Once the concave was done, we installed it and levelled it. Levelling is very important. Stueckle suggests that zero clearance at the back is the best, so it has to be perfectly level at the back and square with the cylinder.

Then we spun the cylinder to make sure all the rub bars were exactly the same distance from the concave. If the combine has put even one rock through it, the cylinder can be bent enough that the bars are uneven. Shim up rub bars where necessary so the clearance is exactly the same on each bar along its full length.

You can make a set of HD feeler gauges out of various thicknesses of flat iron (1/16-inch, 1/8-inch, etc.) so you can check

this easily. Even with a new set of rub bars, you may have to grind a few high spots down. On a worn set, you might have a lot of grinding to do to get your clearances correct.

Stueckle comments that, “The only time cylinder bars need to be changed is when they will no longer pull the material into the cylinder.

“The height on the ridges on the bars has very little to do with thresh. Remember, concaves and cylinders do not thresh the grain. They are only the agents to cause the material to rub against itself to do the threshing.”


On concave wires: Mr. Stueckle recommends that you take out every second concave wire and weld up the holes where the wires came out. As we were growing peas this was necessary so we wouldn’t crack the peas. Both the concaves we worked on needed the wires taken out. It’s necessary to weld up the holes or plug them with rivets so straw doesn’t get stuck in them.

A word about Stueckle’s modifications: While poking around on the Internet looking for the address for his books, I found a few items claiming his modifications didn’t work as well as advertised. This is kind of like a Ford or Chev debate. Some people love his modifications and others (especially engineers whose work he redesigned) don’t like his modifications. No matter what you think, I have still learned a lot from his books and they helped me to repair our concave and fine tune the cylinder.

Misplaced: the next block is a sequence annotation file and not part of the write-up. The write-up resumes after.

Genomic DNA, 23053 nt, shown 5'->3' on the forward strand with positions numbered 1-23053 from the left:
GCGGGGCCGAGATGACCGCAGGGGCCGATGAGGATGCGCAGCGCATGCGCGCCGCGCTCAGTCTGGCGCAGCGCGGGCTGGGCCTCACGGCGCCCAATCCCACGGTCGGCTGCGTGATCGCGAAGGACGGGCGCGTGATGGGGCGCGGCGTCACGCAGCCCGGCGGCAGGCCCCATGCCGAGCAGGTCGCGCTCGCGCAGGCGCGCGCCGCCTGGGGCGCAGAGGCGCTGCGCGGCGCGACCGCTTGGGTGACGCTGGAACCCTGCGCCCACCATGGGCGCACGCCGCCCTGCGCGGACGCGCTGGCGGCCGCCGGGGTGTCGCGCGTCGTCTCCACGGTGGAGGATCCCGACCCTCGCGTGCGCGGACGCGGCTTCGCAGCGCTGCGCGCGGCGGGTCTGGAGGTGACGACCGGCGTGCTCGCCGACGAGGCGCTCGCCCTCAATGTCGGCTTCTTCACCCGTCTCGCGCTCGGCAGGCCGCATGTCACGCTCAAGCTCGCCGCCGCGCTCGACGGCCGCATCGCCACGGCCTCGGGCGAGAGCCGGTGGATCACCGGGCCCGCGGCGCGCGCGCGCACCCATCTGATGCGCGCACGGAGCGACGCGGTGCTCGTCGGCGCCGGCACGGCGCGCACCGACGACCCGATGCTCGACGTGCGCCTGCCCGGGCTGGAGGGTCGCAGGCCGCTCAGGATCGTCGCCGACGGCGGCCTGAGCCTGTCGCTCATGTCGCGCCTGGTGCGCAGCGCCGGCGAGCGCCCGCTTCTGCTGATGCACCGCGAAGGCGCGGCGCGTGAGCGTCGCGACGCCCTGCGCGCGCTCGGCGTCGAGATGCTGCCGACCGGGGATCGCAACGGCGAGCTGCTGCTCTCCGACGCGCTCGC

The machined concave threshed quite well and should hopefully last a few more years. Was it a lot of work? The hardest part was taking out the concaves and juggling the feeder houses around. By the time we had taken out three concaves and put two back in, we were definitely looking for a break. The grinding and measuring was time consuming, but if you figure that spending six or eight hours grinding the concave saved $1,000 for a new one, you’re being paid over $100 an hour.

I hope this helps you to get a few more years out of your old concave and keep a bit of that hard earned money in your pocket.

Ron Settler, his wife, Sheila, and their sons Ben and Dan farm and run a repair and salvage business at Lucky Lake, Sask.

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With AutoSteer, the windrower maintains a continuously full header so you can cut more acres per hour. You get the job done faster and burn less fuel.

AutoSteer provides path to path accuracy in straight lines, curved paths or circles. The module is easily transferred to other tractors, sprayers or combines using optional switch kits. That way you can bale, chop or combine using the same headings that you set while windrowing.